Dust. It collects everywhere. On shelves and witches balls, in corners and my mind. It is pervasive, invasive, persuasive. It makes me want to give up, cry uncle, sing defeat.
I can’t keep up with the dust, so I’ve stopped trying. I let it sit there and ruminate on my blind eye turned elsewhere. Waiting. Dust knows we are enemies. In fact, we literally are, I am allergic.
But it is deeper than its own thin layer, dust. It is a sign of inertia. The battle of life, age, entropy.
Dust is dead. Dead space, dead air, dead cells. The opposite of life.
I watch it float through the air trapped in rays of sunshine, trying its best to look pretty. I feel it settle down around me, all the while making snide comments on my laziness. I smell its musty, fusty, dried up scent, just reeking of neglect.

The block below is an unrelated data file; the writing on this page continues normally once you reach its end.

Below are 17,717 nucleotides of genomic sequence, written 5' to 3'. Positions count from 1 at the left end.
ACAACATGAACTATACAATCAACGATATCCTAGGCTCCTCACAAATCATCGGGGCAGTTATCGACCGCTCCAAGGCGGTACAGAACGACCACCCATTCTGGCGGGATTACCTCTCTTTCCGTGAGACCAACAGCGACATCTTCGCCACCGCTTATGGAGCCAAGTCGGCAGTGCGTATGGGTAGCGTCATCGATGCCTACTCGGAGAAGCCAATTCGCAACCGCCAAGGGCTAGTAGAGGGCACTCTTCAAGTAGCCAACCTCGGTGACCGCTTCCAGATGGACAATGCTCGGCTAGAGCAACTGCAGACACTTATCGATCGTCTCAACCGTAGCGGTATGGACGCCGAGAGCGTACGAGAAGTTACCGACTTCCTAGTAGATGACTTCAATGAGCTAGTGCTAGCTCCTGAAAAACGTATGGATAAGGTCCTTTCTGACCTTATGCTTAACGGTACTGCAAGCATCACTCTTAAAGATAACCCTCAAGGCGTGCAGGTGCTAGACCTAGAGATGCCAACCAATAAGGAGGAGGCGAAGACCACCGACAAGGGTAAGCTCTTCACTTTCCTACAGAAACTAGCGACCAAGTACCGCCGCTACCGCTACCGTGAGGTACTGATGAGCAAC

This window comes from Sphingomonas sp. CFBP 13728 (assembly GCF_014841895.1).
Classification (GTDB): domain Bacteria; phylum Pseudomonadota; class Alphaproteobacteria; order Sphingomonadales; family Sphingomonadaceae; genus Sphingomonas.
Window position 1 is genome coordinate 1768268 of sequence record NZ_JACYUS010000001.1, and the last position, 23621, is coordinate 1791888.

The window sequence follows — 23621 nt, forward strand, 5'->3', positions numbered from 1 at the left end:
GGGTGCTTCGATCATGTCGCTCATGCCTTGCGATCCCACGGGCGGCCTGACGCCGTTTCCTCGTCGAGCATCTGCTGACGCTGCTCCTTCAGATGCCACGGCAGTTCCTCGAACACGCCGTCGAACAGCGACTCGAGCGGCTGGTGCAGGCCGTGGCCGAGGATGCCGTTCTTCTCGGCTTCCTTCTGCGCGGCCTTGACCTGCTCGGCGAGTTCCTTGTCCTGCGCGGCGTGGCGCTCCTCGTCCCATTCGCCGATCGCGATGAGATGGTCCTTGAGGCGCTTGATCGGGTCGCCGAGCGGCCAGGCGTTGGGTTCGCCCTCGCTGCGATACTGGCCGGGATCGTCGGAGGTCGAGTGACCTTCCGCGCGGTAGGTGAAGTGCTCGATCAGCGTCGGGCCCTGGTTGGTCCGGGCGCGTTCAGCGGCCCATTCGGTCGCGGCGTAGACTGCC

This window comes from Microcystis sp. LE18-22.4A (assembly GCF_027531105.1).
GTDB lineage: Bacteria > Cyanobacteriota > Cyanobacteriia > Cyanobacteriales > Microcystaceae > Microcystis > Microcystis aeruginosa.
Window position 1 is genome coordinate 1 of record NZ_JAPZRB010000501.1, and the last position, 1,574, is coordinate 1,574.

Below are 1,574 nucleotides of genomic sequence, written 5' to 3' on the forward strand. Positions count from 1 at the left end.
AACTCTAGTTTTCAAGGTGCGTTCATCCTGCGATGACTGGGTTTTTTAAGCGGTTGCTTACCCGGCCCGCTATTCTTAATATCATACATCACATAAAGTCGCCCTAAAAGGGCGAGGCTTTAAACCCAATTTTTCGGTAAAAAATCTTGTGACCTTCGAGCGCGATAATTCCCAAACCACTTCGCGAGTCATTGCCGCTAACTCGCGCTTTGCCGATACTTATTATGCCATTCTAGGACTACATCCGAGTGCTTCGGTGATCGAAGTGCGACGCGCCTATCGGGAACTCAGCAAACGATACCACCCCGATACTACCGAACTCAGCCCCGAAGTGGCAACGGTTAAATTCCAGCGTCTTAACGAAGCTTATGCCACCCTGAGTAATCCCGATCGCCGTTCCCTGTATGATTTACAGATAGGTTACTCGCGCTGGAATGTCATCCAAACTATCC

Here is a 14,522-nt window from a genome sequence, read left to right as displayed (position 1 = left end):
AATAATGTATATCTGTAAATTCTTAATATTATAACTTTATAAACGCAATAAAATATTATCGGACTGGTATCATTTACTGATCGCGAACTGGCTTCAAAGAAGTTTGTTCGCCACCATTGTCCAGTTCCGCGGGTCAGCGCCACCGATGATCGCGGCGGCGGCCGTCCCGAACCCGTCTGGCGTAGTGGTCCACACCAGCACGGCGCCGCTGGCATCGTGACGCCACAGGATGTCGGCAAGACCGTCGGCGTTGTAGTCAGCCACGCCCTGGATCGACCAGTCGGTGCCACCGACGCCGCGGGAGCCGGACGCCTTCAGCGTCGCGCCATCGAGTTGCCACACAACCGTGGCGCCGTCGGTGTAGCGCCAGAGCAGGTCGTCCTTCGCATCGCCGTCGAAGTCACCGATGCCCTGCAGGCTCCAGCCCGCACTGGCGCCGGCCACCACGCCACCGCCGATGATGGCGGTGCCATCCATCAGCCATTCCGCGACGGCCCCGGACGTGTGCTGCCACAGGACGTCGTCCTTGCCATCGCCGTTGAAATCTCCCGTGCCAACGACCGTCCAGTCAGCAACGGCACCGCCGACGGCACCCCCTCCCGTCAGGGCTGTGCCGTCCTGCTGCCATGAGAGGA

Dust is illiterate, but I read the words that I draw in its layers and cringe at their implication. Clean me. Notice me. Take care.
It is not my fault, this dust, it is something that happens. We can remove it, daily, weekly, monthly, as often as there is time, but it will always return, unwanted visitor, benign blanket, ambivalent disguise.
I tackle dust, every so often, when I can’t tolerate its presence any longer. I wash and scrub and eradicate this evidence of days gone by, of life’s slow and steady passing. I make it sparkle.
We both know it is a losing battle.
But we pretend for a day, or at least an hour,
that I am victorious.